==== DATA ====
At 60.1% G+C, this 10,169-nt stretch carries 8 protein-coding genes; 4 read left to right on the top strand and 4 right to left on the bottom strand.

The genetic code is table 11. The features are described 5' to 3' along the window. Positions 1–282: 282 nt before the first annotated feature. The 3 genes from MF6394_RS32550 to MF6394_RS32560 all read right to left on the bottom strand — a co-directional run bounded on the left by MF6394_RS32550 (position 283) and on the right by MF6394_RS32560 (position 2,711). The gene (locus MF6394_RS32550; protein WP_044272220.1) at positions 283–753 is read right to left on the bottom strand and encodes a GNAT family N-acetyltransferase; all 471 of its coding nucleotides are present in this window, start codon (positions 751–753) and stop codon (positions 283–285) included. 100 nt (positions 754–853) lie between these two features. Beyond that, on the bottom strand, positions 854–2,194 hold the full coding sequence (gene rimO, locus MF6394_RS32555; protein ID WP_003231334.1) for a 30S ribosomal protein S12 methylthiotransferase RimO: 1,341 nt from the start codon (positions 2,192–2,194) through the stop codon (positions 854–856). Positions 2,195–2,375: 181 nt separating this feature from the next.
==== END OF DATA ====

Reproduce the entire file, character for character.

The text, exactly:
At 60.1% G+C, this 10,169-nt stretch carries 8 protein-coding genes; 4 read left to right on the top strand and 4 right to left on the bottom strand.

The genetic code is table 11. The features are described 5' to 3' along the window. Positions 1–282: 282 nt before the first annotated feature. The 3 genes from MF6394_RS32550 to MF6394_RS32560 all read right to left on the bottom strand — a co-directional run bounded on the left by MF6394_RS32550 (position 283) and on the right by MF6394_RS32560 (position 2,711). The gene (locus MF6394_RS32550; protein WP_044272220.1) at positions 283–753 is read right to left on the bottom strand and encodes a GNAT family N-acetyltransferase; all 471 of its coding nucleotides are present in this window, start codon (positions 751–753) and stop codon (positions 283–285) included. 100 nt (positions 754–853) lie between these two features. Beyond that, on the bottom strand, positions 854–2,194 hold the full coding sequence (gene rimO, locus MF6394_RS32555; protein ID WP_003231334.1) for a 30S ribosomal protein S12 methylthiotransferase RimO: 1,341 nt from the start codon (positions 2,192–2,194) through the stop codon (positions 854–856). Positions 2,195–2,375: 181 nt separating this feature from the next.